“I think I came up with a new article idea today,” I told my friend Cheryl as we finished our traditional Wednesday morning workout, “I’m calling it ‘Lessons Learned at the Gym’ Lesson 1, don’t be a machine hog.”
She laughed, but she also knew I was completely serious. She’d seen me waiting patiently for my turn on the lower back machine while a young woman texted a friend then proceeded to do a dozen sets of fifteen. (I didn’t actually count, but I do know she far exceeded the unspoken three-sets-per-machine courtesy rule.) I’d been there the day that Cheryl sat down at the empty triceps machine only to have a hulk-in-training inform her that he had dibs on it as well as the one he was currently using.
Such experiences stood as reminders to us both that some people take their workouts very seriously.
Being one who finds life applications in everything from movies to knitting, I could not pass up the opportunity to see what God had to teach me through this rather rude gym member. He actually taught me several things, but for the sake of this post I will narrow it down to three:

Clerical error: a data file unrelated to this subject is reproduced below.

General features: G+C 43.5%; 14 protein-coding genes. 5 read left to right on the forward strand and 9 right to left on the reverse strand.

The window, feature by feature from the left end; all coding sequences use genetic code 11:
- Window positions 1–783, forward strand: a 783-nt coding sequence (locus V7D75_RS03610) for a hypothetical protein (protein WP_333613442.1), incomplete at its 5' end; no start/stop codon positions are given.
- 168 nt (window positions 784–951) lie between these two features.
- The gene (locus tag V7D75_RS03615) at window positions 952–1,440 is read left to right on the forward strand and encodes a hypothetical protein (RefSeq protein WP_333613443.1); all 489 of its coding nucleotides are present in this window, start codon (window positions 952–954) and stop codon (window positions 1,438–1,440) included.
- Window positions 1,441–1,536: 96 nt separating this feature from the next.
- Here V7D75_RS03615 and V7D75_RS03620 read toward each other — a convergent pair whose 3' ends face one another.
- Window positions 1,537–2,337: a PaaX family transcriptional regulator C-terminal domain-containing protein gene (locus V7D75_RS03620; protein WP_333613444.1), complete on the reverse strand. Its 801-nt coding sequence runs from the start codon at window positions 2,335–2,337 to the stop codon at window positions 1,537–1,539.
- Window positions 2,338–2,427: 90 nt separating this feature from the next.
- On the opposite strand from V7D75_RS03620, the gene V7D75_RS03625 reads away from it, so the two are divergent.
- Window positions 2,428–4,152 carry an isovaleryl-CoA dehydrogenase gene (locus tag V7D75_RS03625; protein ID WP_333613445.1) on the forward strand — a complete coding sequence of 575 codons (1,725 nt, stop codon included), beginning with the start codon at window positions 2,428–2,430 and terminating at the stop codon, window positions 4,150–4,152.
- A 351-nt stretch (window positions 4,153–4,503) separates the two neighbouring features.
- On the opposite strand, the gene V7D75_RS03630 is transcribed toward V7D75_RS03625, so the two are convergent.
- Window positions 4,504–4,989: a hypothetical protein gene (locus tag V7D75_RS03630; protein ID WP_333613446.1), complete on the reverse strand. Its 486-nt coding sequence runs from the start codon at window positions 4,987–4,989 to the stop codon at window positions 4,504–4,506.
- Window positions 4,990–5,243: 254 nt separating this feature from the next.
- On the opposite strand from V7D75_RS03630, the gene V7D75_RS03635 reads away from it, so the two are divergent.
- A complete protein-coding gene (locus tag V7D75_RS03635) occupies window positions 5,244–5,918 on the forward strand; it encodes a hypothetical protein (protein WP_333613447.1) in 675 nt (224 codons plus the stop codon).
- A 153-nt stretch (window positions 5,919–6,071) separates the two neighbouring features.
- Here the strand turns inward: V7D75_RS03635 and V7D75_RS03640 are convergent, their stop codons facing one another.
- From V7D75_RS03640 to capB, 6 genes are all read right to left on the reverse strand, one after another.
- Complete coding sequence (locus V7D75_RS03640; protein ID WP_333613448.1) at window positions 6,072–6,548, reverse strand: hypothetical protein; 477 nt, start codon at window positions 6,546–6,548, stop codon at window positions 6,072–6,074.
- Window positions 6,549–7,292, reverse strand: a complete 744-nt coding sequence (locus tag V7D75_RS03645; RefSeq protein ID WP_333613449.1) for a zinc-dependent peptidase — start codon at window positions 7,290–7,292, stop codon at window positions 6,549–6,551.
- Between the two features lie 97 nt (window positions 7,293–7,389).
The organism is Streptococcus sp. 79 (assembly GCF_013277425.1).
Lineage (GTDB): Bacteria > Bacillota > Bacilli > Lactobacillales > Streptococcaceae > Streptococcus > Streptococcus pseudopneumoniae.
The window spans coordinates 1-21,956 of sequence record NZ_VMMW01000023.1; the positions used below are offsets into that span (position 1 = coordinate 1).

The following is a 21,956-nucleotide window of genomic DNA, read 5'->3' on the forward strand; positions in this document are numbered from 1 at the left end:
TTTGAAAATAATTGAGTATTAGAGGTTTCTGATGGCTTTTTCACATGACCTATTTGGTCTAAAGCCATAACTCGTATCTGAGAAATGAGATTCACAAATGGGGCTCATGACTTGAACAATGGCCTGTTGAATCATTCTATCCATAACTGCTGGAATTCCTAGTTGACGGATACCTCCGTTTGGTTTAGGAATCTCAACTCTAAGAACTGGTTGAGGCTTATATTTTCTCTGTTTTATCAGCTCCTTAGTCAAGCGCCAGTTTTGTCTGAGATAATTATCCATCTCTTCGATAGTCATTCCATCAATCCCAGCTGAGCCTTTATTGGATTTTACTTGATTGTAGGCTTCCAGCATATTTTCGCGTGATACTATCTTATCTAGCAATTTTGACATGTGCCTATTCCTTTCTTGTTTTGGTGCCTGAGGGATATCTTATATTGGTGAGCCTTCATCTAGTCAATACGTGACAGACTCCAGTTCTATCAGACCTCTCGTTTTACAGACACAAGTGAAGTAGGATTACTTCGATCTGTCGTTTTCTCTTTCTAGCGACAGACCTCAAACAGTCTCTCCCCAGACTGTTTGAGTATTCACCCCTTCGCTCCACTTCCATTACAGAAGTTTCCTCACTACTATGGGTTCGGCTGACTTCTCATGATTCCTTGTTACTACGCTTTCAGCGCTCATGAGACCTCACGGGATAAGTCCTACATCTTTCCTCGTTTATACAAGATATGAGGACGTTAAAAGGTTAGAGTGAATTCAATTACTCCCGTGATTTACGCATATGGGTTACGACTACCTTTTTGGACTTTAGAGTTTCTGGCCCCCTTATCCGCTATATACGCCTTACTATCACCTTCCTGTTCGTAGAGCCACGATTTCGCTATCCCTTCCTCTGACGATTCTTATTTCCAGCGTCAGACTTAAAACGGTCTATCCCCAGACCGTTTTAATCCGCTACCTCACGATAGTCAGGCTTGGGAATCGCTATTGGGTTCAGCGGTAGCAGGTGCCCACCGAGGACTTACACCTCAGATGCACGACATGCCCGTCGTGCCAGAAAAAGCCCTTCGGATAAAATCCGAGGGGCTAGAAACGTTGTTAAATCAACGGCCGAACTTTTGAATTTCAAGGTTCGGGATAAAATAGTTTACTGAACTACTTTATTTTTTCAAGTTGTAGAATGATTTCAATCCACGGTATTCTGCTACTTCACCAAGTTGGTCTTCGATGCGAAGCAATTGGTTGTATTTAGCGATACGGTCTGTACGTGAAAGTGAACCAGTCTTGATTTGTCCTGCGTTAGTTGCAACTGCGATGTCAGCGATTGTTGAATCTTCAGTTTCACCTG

1) Life isn’t all about me. I still remember the day when I was grinding coffee beans at Costco and became aware of the line forming behind me. I barely had time to pick up my pace before my friend Susan touched my shoulder and whispered, “You don’t need to rush. Relax.” And she was right. I had waited in line like everyone else and was simply taking my turn. Still, I never want to be that person who focuses so much on my rights that I ignore those who also need to take their turn.
2) It feels nicer to be nice. After that woman finished her 30 minutes (okay, 5) on the lower back machine, it was tempting to do a few extra reps myself. After all, I had been waiting for a long time! I pictured my bold friends being so proud of how much I’d grown in my ability to not let people rush me. But I knew I would feel like a jerk if I followed through on that plan. As much as I’m learning to recognize my needs as equally as important as everyone else, I also know that I feel much more true to who I am when I opt for politeness. So I only did one extra set.
3) Actions reflect the heart. We rarely need to tell anyone, “I’m putting myself first today.” This attitude has a way of announcing itself. The same goes for our desire to be generous, kind, and considerate.
Standing behind that inconsiderate woman reinforced my desire to be a person who takes others into account even when it is technically my turn and there is no sign saying I can’t do what I’m doing.
What has inspired you to be more considerate lately?